Thank you for a most informative article, Carol. You’ve certainly given us some interesting tips. Good luck with your next publications. We will be watching with interest.

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Friday, May 19, 2017

Book Bloggers and Reviewers: Linda Hill – Linda’s Book Bag

Ellie Holmes brings us another in her excellent series, Book Bloggers and Reviewers.

We are delighted to welcome Linda Hill to the RNA Blog’s monthly series where we speak to book bloggers and get an insight into their world. Welcome Linda, tell us a little bit about yourself and your blog.
I'm a blogger over at Linda's Book Bag. I used to be an English teacher and local authority adviser
before I went over to the dark side as an independent consultant and OfSTED inspector but I loved that as my work took me all over the country and to Jersey, Paris and New York to work.
 I live with Steve, my husband of almost 34 years, in the Lincolnshire Fens where it can feel like being in a Tupperware box at times with vast grey skies. I adore cats and used to have four at one time, including a diabetic one we had to inject with insulin twice a day, but have none now as we go away so much.
 I'm mad about Bryan Ferry, having met him twice and been to 21 of his concerts and you won't find me more than a few feet away from chocolate, fudge or toffee and preferably all three.
When I'm not blogging or reading I'll be planning a holiday! Thanks so much for inviting me to appear on this wonderful blog.

What made you start to review/blog?
 I've always been a bookworm - or rather, I was once I got glasses at the age of almost 8 and realised those strange smudges on a piece of paper were actually magical words that could transport me somewhere else. I loved inspiring youngsters to read for pleasure when I taught English and then when I left teaching and became an Educational Consultant I was asked by Hodder to read and review KS3 aged children's books with a view to them being used as class readers. Imaging my delight at being paid to read!
After that I looked for online reading groups and found Love Reading who were looking for review panel members so I applied and was taken on as one of their reviewers. At the same time, I retired (life is too short to work!) and joined my local University of the Third Age (U3A) reading group where the members encouraged me to share my thoughts. It suddenly dawned on me in 2015 that I could actually blog and so Linda's Book Bag was born.

What’s your review policy?
I don't have one! I've thought long and hard about it and whether I ought to have one and although I avoid anything offensively sexual, racist, homophobic etc, I'll consider most things for review. I don't much like horror as I'm a wimp and don't like being scared. If an author would like me to consider a book for review I'll always do a bit of research and see if I think it's for me.
 Trouble is, the TBR is now huge so my current 'review policy' is that I have to decline an awful lot as I know I'll never get to the books.

I saw on your blog that you won the Best Book Review Blog Award 2016. Congratulations!  Tell us a little bit about how you came to be nominated and what it was like to receive the award.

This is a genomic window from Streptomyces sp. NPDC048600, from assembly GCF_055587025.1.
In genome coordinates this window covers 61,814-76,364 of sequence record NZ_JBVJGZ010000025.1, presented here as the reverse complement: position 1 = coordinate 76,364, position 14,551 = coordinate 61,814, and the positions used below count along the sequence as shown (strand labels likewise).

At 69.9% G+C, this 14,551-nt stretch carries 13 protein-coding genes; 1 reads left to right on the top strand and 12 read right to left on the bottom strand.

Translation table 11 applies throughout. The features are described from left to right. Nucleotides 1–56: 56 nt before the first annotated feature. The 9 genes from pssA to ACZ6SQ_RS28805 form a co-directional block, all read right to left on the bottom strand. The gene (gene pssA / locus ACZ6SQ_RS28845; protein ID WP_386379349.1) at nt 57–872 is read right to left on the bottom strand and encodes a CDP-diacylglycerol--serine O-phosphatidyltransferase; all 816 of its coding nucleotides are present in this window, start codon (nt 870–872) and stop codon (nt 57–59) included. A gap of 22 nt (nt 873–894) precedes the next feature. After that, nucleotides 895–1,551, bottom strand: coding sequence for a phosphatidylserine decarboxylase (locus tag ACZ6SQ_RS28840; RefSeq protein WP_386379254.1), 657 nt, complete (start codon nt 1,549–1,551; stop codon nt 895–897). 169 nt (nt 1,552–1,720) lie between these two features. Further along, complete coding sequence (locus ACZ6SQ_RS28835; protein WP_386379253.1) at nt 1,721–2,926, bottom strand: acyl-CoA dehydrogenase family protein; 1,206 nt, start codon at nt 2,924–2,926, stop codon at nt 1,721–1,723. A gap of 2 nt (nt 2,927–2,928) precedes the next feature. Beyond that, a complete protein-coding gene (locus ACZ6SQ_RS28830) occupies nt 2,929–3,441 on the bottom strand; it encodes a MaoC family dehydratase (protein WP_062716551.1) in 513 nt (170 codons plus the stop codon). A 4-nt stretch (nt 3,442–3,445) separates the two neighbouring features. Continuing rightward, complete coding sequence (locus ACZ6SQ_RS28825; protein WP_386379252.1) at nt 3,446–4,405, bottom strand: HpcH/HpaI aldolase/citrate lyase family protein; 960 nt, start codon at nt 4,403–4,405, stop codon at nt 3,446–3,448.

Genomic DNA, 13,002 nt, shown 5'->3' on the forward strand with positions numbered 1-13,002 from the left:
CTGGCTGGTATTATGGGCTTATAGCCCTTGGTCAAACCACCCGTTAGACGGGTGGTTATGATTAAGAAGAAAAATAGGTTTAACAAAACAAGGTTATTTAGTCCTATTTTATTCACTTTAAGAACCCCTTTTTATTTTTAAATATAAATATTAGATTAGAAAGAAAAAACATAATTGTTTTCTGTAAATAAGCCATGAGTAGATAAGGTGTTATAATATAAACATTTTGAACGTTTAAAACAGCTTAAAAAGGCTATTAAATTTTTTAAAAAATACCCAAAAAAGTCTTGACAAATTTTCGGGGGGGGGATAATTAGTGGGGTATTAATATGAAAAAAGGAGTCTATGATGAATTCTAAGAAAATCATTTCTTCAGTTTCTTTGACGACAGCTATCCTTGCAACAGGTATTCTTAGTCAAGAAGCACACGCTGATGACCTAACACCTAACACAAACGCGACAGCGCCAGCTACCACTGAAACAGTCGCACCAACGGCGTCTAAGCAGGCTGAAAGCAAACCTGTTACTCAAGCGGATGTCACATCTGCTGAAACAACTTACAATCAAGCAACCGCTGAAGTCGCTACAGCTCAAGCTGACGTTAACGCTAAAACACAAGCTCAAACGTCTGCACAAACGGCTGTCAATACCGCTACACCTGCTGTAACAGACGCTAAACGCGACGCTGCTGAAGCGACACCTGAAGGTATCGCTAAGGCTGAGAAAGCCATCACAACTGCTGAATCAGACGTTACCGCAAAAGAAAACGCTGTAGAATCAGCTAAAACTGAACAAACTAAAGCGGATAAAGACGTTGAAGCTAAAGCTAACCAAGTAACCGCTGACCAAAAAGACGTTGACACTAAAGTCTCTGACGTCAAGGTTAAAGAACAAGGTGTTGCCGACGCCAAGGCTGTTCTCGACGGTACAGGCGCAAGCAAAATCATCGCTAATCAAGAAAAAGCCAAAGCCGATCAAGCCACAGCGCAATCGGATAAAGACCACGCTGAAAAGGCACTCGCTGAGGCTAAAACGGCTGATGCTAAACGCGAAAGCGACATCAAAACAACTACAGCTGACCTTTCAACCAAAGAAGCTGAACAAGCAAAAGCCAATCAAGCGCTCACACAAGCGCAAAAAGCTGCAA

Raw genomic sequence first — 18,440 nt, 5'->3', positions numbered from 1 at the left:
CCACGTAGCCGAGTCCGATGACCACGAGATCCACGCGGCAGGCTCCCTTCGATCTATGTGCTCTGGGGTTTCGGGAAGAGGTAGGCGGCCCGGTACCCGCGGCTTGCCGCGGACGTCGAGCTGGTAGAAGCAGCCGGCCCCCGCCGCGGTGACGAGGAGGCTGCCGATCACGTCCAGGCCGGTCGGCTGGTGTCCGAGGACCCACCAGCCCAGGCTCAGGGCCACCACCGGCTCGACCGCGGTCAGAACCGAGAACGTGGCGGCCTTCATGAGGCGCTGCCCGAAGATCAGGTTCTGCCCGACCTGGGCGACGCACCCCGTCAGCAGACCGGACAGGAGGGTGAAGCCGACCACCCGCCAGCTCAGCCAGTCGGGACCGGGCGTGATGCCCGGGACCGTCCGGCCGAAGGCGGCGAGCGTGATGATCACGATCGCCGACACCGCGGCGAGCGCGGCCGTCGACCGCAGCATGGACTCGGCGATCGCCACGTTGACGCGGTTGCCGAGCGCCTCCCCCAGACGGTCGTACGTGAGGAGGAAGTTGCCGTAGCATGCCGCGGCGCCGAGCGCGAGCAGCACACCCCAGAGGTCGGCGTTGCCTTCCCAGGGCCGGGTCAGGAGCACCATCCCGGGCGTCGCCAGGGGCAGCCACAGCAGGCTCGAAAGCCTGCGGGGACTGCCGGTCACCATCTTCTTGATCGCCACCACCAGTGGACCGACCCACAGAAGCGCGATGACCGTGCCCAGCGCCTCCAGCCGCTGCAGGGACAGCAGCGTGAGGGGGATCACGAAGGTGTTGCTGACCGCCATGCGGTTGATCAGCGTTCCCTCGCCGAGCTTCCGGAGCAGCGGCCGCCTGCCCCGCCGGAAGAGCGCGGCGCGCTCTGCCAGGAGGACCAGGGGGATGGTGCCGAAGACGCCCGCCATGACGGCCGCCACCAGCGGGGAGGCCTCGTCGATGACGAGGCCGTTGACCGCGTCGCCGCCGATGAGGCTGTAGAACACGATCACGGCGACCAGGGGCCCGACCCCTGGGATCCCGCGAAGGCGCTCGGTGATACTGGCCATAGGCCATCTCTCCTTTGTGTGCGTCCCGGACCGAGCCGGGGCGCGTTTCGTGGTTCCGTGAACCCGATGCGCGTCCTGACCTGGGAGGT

I'm not sure how I came to be nominated and it was a complete shock to me and even more that I actually won! A few people since have told me that they nominated me and I'm so grateful. I was in a field at Burghley House waiting for Bryan Ferry to perform (which is why I wasn't at the award ceremony) when I got a Facebook message from fellow blogger Shell Baker telling me I'd won. I was so thrilled.

How many times a month do you blog?
 It varies. I'm trying to cut back as I spend too much time blogging and not enough time reading. Last year which was so awful for me personally meant I didn't have as much time as I would have liked, but I still blogged most days.
 Unless I'm on holiday, or taking a break as I did in April this year I rarely have a day when I don't blog and many days have two posts.

What’s the best and worst thing about running a blog?
 After the sheer joy of reading, the best thing has to be the people. I have made real and virtual friends including other bloggers, authors and publicists. We all try to support one another and it is a delight when I get to go to events and meet these people face to face.
The worse thing is the time it takes up and the occasional lack of understanding about what goes in to setting up a blog post that some people seem to have. I wrote a bit about that when I explained my reasons for going AWOL in April and I'll be doing the same and being absent in August too.
This week, for example, I didn't receive the extract I was supposed to have for a blog tour on the Monday, even though I'd reminded the publisher to send it. I really didn't have time to read the book but I didn't want to let down the author so I got up at 5 on Sunday morning and read solidly for five hours to be able to write a review so that I had something to post. If I'm honest, I was very annoyed and could just have posted a spotlight but I felt it wasn't the author's fault and they still deserved as much coverage as possible.

You are a Netgalley member – can you tell us a little about that.
 Honestly? I try to avoid Netgalley if I can. Partly it's because I always seem to get in a pickle when posting reviews and feedback but mostly because I tend to forget I have e-books. I have over 900 physical books that have been sent to me unsolicited and awaiting review so I rarely request a Netgalley book unless I have been sent a specific widget for a blog tour.